Over accomodating mother in law
Further investigations and assessments are carried out before any final orders are made by the court.While a care order is in force with respect to a child, the local authority designated by the order shall: The local authority can make decisions as to where the child will live and with whom, and how the child will have contact with named people.The court can give directions it considers appropriate with respect to the contact the child is to have with any named person or any medical or psychiatric examination or assessment of the child under s44(6).If the child is of sufficient understanding to make an informed decision, they may refuse to submit to the examination or other assessments.Although the NSPCC can bring proceedings it is extremely rare for them to do so.No care or supervision order may be made with respect to a child who has reached the age of 17 (or 16 if the child is married).However, it is more usual for children who are the subject of care orders to live with foster carers or in residential establishments.Although the local authority has parental responsibility there are some decisions which require everyone with parental responsibility to agree including: If agreement cannot be reached then the court can make an order.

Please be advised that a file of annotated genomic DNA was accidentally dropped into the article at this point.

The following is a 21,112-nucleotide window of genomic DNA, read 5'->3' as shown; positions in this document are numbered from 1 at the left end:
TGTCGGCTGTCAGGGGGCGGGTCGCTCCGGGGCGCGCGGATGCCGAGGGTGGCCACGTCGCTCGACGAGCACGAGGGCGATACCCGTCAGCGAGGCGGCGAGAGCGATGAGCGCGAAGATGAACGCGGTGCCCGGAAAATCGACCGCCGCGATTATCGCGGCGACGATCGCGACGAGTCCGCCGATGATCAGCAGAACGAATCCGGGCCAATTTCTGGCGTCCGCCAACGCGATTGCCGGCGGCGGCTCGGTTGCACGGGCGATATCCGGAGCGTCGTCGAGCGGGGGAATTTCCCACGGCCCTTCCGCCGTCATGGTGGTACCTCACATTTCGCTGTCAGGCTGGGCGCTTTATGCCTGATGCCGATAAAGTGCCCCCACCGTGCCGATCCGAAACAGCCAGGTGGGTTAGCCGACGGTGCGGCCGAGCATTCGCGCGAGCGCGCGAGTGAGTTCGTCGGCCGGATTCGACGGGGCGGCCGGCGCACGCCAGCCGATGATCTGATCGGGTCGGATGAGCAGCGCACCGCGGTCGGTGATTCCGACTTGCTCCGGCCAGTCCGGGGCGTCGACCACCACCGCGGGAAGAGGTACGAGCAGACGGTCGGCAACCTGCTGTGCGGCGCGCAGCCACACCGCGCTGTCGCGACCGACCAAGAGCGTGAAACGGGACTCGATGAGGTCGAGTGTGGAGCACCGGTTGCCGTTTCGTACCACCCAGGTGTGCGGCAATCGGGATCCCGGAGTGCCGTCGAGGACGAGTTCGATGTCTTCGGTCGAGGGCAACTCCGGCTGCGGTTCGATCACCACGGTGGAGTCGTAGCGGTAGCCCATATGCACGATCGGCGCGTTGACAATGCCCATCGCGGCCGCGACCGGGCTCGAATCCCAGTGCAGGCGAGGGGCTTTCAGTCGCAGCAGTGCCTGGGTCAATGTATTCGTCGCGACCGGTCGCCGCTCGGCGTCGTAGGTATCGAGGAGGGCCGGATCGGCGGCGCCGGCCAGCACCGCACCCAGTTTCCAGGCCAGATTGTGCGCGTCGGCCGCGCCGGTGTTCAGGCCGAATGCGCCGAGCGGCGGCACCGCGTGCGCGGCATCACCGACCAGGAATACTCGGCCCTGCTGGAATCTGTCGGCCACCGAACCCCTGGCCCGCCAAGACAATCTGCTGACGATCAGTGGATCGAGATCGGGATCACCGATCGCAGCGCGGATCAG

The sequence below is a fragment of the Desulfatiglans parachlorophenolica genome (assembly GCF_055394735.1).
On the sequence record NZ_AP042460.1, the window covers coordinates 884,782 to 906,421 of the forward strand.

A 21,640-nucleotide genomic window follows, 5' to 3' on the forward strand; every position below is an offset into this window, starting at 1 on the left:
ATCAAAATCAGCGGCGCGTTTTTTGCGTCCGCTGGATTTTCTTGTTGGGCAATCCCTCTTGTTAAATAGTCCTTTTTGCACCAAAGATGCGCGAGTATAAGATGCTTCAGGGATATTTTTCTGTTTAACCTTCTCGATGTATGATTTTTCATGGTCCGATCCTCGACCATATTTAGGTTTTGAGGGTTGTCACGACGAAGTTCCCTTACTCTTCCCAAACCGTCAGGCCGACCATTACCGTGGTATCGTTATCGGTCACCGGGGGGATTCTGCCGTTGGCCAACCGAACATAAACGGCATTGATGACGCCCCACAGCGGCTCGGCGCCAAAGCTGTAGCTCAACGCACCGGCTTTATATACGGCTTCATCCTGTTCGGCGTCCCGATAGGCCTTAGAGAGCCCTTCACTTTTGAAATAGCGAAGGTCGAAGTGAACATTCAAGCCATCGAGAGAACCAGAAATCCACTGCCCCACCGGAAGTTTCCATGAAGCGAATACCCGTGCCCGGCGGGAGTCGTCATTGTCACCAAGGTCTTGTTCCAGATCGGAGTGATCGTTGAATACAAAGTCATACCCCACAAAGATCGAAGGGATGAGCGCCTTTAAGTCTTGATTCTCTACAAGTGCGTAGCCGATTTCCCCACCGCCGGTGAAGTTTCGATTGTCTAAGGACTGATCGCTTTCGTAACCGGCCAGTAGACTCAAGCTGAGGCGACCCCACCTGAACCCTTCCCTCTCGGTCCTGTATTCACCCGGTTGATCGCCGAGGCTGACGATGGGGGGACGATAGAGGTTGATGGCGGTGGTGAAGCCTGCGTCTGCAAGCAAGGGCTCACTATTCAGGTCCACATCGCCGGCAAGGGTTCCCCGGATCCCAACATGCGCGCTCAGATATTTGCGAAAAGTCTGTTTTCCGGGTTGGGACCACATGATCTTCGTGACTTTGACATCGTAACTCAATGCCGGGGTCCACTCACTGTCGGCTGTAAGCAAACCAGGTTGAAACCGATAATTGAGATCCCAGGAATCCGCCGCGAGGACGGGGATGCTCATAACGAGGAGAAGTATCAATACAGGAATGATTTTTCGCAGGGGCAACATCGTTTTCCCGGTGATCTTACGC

All local authorities must appoint independent reviewing officers (IROs) who must work to ensure compliance with care plans.
can apply for but the most common are care orders, supervision orders, emergency protection orders and secure accommodation orders.
In these proceedings, the child is automatically a party and is represented by a children’s guardian appointed by Cafcass.
If they are not subject to a care order, an order can only be made for a child who is under 16 years; if the child is subject to a care order, they can be placed in secure accommodation until they are 18.
Children under 13 can only be kept in secure accommodation with the consent of the Secretary of State.
The children’s guardian is an independent person who is there to promote the child’s welfare and ensure that the arrangements made for the child are in his or her best interests.